Scottish National Dictionary (1700–)

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ILE, n.1, v. Cf. Eelie, n.1, Uilie. [əil]

I. n. 1. Gen.(exc. s.)Sc. form of Eng. oil. See P.L.D. §§ 46, 105.2. Also in combs. with -cake, -skin, etc. Sc. 1827  Wilson Noctes Amb. (1855) I. 316:
He should leave the iles and keep to water-colours.
Cai. 1872  M. Maclennan Peasant Life 183:
Ye maun hae maid awa' wi' the ile-cake!
Edb. 1895  J. Tweeddale Moff 36:
Nae doot, Laird, you that's stiff rich will be a heavy shareholder in iles?
Abd. 1914  J. Leatham Daavit 118:
It's my funcshin ti pooer ile on the trouble't waters.
Gsw. 1947  H. W. Pryde 1st Bk. McFlannels i.:
If you ever see ony sign o' me sayin' Ah'll lay ilecloth again.
Bch. 1949  W. R. Melvin Poems 37:
Blue ribbons on the guttin' cogs, An ileskins green an' pink.

Hence ilie, iley, adj., oily. Also used subst. as a shortened form of iliecoat, an oilskin worn by sailors (Bnff., Bwk. 1958). Comb. ilie water, a patch of smooth water with a choppy sea all round it (Mry. 1925). Lth. 1894  P. H. Hunter J. Inwick vi.:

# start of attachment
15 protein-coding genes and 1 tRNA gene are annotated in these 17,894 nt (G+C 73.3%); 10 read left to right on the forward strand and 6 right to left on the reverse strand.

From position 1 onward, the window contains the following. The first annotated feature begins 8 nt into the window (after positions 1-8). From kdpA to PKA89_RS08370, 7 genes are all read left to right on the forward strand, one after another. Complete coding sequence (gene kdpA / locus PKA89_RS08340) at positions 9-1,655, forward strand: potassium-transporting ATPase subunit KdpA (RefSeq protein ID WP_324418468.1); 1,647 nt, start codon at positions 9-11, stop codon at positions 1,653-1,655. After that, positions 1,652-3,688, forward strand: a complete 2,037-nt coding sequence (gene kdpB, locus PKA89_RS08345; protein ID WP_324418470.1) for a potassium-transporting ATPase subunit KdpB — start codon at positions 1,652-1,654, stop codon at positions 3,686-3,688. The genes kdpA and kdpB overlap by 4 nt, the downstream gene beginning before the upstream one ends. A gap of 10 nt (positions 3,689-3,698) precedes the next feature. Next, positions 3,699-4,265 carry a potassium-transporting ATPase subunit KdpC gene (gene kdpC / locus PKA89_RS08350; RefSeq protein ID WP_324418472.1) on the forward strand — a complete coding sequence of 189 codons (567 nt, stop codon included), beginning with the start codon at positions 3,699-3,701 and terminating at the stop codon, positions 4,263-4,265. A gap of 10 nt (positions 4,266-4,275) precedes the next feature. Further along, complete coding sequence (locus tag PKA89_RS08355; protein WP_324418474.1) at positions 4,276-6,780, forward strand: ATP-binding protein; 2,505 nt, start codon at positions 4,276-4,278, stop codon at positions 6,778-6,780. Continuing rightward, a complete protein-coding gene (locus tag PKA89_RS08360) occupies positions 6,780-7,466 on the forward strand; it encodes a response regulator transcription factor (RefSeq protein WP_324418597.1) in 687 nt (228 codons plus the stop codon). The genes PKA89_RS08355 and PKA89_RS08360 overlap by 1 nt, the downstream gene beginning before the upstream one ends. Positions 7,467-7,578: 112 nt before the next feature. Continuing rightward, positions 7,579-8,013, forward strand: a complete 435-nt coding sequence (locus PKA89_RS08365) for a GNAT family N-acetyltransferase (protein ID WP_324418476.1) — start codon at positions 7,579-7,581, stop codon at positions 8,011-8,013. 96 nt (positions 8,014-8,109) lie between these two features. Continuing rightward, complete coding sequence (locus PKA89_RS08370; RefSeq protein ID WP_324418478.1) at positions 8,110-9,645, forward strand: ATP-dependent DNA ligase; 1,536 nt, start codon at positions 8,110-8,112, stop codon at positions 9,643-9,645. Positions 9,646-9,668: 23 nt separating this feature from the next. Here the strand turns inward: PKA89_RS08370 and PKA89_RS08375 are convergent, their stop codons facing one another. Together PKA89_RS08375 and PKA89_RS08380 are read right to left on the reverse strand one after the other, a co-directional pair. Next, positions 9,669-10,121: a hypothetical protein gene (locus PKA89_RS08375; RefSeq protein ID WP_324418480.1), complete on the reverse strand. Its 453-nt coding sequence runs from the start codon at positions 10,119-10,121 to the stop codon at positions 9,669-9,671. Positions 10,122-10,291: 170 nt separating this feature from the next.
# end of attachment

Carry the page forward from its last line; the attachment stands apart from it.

Ay, I ken them; rub your heid wi' an ily stick, an' cut your throat ahint your back.

II. v. As in Eng.: to lubricate with oil. Gen.Sc.; to turn to oil. Abd. 1928  J. Baxter A' Ae 'Oo' 14:
An' butter iles that's jist new kirn't.

Phr.: †to oil one's lug, to make flattering speeches; to pay compliments. Edb. 1843  J. Ballantine Gaberlunzie i.:
What for will ye be . . . oiling my lugs wi' your slippery tongue at that rate?

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"Ile n.1, v.". Dictionary of the Scots Language. 2004. Scottish Language Dictionaries Ltd. Accessed 21 Jan 2018 <http://www.dsl.ac.uk/entry/snd/ile_n1_v>

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